UN considers arms embargo against Taliban
The Times of India
WASHINGTON: Stepping up its campaign against the Taliban government in Afghanistan, the United States said it is discussing with other UN Security Council members the possibility of imposing an arms embargo against that country.
This and other punitive measures are being contemplated for the Taliban's refusal to hand over suspected terrorist Osama bin Laden, State Department spokesman Richard Boucher said on Monday.
Boucher said other steps include barring senior Taliban officials from traveling internationally and the closing of Taliban offices in foreign countries.
Boucher used the occasion of the second anniversary of the bombings of two U.S. embassies in East Africa to disclose the initiative. In a statement, President Bill Clinton remembered the lives lost in the bombing of the embassies in Nairobi and Dar-es-Salaam.
"I believe they were targets precisely because they were dedicated to principles of tolerance, understanding and cooperation across frontiers," Clinton said. "The terrorists took from us our colleagues, friends and loved ones, but they have failed utterly to deter us from advancing these principles around the world."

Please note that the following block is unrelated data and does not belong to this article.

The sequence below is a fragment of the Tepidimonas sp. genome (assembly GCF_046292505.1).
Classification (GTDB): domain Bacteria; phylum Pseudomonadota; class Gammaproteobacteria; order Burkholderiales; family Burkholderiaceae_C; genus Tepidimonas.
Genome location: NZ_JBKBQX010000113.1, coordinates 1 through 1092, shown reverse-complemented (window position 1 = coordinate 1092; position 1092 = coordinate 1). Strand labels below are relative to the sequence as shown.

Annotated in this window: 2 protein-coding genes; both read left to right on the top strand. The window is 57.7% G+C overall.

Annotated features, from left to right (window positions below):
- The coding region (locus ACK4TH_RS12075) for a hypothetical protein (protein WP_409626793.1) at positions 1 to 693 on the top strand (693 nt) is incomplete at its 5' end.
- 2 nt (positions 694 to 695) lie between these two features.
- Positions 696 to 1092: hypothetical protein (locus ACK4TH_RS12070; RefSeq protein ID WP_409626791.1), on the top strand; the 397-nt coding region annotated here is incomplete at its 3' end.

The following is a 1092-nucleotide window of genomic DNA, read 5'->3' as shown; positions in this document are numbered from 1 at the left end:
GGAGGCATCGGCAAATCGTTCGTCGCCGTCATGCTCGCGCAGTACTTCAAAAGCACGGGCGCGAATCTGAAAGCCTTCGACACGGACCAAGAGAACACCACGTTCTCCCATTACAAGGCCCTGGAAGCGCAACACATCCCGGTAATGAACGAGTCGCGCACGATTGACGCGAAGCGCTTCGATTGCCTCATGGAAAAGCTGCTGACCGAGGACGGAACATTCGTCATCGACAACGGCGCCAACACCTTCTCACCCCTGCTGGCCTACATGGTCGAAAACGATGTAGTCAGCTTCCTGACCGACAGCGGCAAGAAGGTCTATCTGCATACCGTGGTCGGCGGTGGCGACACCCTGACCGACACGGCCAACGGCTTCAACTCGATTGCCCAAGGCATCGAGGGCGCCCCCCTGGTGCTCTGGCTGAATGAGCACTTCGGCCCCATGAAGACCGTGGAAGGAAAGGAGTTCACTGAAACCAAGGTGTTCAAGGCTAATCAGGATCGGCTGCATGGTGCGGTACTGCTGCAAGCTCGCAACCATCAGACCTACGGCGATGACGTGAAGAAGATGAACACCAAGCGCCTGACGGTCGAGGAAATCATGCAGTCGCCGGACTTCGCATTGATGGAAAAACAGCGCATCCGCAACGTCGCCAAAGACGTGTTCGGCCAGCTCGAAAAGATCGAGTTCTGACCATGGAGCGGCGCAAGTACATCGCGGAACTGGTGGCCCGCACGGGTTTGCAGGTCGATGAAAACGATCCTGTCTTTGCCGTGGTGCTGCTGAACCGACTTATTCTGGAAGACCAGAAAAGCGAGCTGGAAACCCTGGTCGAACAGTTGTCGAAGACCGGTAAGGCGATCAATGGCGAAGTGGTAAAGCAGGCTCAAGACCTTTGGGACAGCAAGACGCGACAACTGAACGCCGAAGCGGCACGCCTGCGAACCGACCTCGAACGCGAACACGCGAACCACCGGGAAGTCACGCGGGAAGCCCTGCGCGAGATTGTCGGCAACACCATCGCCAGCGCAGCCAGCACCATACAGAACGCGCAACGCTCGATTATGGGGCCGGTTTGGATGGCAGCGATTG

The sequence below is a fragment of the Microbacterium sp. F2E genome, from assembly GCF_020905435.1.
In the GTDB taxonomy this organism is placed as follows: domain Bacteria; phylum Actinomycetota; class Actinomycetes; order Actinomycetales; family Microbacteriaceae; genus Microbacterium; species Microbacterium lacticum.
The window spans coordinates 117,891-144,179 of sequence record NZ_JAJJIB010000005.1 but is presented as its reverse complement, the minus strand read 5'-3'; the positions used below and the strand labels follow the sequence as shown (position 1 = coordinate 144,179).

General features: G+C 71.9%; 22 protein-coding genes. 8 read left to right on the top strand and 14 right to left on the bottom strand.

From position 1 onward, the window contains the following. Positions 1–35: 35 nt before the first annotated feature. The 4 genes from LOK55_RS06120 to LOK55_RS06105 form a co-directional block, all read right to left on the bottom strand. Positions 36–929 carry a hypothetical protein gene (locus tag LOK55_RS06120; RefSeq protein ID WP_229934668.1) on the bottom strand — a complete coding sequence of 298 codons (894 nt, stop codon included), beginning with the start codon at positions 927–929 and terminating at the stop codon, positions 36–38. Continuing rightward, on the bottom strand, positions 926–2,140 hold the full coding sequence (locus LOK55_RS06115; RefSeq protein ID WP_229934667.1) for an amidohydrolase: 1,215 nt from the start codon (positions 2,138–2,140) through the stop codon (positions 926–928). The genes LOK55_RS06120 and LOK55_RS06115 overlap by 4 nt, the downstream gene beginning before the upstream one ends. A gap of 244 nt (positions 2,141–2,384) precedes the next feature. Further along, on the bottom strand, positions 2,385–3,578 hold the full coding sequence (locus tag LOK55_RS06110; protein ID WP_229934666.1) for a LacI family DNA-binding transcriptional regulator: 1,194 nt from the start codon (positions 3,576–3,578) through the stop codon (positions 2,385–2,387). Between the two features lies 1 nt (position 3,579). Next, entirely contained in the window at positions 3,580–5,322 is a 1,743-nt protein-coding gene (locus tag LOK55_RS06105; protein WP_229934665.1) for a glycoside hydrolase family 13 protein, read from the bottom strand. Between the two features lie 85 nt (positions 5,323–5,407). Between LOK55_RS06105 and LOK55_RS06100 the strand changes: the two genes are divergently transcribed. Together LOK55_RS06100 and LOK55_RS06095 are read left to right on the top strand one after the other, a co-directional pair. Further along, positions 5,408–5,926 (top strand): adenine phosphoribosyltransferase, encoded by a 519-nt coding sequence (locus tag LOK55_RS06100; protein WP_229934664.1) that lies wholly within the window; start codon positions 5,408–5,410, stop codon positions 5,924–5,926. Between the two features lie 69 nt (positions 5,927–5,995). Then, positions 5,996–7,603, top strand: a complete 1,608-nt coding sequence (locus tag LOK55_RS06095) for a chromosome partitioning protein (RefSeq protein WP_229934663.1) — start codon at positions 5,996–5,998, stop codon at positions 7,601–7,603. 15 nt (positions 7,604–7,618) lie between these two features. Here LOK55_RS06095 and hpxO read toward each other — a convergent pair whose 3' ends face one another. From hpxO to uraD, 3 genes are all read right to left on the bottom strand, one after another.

Bin Laden, a Saudi exile, is wanted for the East Africa bombings but the Taliban says he cannot be turned over to American authorities because there is no bilateral extradition treaty. The Taliban also says Afghan culture forbids a guest in their country to be delivered to enemies.
Boucher noted that six persons wanted in the bombings are awaiting trial in the United States and three others are in custody in the United Kingdom pending extradition to the United States.
Eight others, including bin Laden, remain at large. Secretary of State Madeleine Albright made a brief appearance before reporters on Monday to talk about the East Africa bombings, which killed more than 200 persons.
"Our thoughts and prayers remain with the families of those, American and African, who were killed or seriously injured," she said.
Since the tragedy, she said, physical security has been enhanced at every U.S. diplomatic post and there are now mandatory inspections for every vehicle entering American diplomatic facilities overseas. In addition, 337 new diplomatic security personnel have been hired and trained. (AP)
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